Down by the riverside, it’s time for prayersAsk what they will be doing for Daeboreum, the Korean festival of the first full moon of the year, and many Korean grandmothers will still reply, “Aengmagi!” In other words, “Protect our family and livelihood in the coming year with rituals to drive away bad spirits.”
South Korea may have the 13th largest economy in the world, yet quietly, even in the cities, some of the world’s oldest religious practices live on.
Just after nightfall, one cannot see into the dark parkland that skirts the Han River. But around the first full moon of the lunar year, one may be surprised by the twinkling of countless little fires in the blackness of the far shore.
A 12-foot bank drops steeply into a quiet, candlelit world. Small groups of women, bundled against the cold, tend little fires and candles at intervals along the water. The river is alive with glimmering lights: candles sailing in white paper cups, and in small plastic bowls, glowing like red lanterns. The women talk in low voices as they lay out exquisite pyramids of colorful fruit, bowls of rice and nuts, and plates of rice cake.
Suddenly, mandarins begin to fly into the water. Each arrangement of food and candles is in fact an offering laid out on an altar. “Who is it all for?” I ask Ms. Kim, a participant. “For Yong Wang, the Dragon King, who lives in the water,” she replies. Of all the Korean gods he is probably the one closest to the people. Water is essential for farming, and until recently the only Koreans who weren’t farmers were in the court.”
Why on a full moon, then? “The moon is still very important in Korean culture,” Ms. Kim continues. “Many people believe there is a god in the full moon, and that it will help them. The Lunar New Year is an important gateway between past and present here, so the first full moon is a time of prayers for the family for the coming year. Women pray for health and harmony mostly, and in the countryside for good farming. But also sometimes for a job for their husband, or a place at university for their child.”
All along the river, heedless of the cold, women are bowing in the four directions, to the gods of the north, south, east and west. A mother stays at the top of the steep bank, her two tiny children copying her bows in their uncoordinated way. The atmosphere is one of concentration and reverence.
Bottles of soju are then poured into the water. Great bunches of incense are lighted. A bowl of rice and vegetables floats by, a large piece of paper in it, covered in writing. “That will be a prayer asking for Yong Wang’s help,” says Ms. Kim.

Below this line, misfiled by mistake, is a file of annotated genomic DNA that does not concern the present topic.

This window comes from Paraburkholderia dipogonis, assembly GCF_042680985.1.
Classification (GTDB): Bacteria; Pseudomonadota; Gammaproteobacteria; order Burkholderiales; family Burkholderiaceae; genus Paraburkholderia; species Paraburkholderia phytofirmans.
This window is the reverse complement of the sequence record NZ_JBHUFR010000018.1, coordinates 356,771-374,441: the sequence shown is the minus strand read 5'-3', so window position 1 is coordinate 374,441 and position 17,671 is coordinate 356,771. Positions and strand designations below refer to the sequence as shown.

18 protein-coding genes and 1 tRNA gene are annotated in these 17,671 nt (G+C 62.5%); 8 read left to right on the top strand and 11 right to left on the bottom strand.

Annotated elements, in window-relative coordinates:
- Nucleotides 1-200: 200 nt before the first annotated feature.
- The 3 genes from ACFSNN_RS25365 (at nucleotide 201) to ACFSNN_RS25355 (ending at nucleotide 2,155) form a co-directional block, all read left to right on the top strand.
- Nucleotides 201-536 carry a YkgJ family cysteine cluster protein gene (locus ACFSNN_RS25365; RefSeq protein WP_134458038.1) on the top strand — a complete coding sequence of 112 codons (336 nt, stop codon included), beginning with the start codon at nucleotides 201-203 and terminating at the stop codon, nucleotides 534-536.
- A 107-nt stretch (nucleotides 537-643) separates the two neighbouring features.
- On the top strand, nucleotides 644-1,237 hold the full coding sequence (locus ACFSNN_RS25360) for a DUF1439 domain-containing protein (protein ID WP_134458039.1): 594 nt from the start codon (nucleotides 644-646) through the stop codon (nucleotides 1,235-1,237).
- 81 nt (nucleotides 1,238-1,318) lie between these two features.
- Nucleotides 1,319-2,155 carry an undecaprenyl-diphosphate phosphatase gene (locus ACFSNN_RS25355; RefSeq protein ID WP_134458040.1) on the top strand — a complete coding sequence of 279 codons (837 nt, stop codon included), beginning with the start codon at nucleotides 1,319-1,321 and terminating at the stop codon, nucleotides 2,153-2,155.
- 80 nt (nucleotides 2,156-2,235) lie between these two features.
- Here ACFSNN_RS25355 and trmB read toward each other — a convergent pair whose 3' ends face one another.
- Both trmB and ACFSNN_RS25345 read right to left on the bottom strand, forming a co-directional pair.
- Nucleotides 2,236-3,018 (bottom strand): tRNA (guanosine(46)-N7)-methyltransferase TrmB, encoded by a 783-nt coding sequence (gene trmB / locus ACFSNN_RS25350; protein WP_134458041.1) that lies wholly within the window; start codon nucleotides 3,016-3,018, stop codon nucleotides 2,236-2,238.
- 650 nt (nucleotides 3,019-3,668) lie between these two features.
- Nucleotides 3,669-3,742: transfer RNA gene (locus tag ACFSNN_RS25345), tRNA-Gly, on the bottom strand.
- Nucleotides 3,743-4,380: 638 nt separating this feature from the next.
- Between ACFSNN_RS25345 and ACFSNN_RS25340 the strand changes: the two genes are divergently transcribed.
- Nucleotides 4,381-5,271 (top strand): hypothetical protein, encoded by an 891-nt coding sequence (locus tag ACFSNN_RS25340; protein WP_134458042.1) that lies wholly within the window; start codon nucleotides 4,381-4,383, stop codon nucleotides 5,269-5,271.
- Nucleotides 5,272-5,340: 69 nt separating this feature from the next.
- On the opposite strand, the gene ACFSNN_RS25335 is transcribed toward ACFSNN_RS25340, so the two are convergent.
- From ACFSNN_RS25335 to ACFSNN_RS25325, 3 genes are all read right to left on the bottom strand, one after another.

A pollack bobs on the water along the quay wall. “Do you see the pale fabric wrapped around it? That’s someone’s underwear ― the clothes they wore closest to their body,” Ms. Kim says. “There’ll be a coin tucked inside it. You throw the fish into the water to meet any misfortune on its way to the person who wore the clothes. The misfortune will then mistake the underwear for the person and make trouble for the dried fish instead, taking the coin as travel money and going back where it came from, without ever coming near the person it was looking for. The family may have received a warning from a shaman during the last two weeks.”
The evening air is gradually filling with chanting and ringing percussion. One shaman is sending a family’s dead on their way, to stop them from bringing disease and difficulty to their living relatives through their lingering presence. Another eases unresolved pain between a woman and her dead relation by unknotting a long piece of fabric. A third stands magnificently, shaking a bunch of small bells over the water, hailing spirits for some unrevealed business.
One figure stands out from the others ― a tiny old woman, sitting cross-legged on the frozen ground, lost in prayer. Before her are a single candle and a small plastic bag of cooked rice. “That was how Daeboreum used to be in the old days,” says Ms. Kim, “A woman praying simply, on her own, to help her family. Now that people are richer, they’ll enlist a shaman’s help because they believe that will make their prayers and rituals stronger.”
Coming back up into the world of concrete and neon is like emerging from a meditative state. Science may have altered our perception of the world, but the use of ritual and respect for the forces of nature have timeless importance. Although many modern Koreans might not give it any value, they are heading towards industrial and economic prominence in the world, armed with access to ancient wisdom.
by Helena Patridge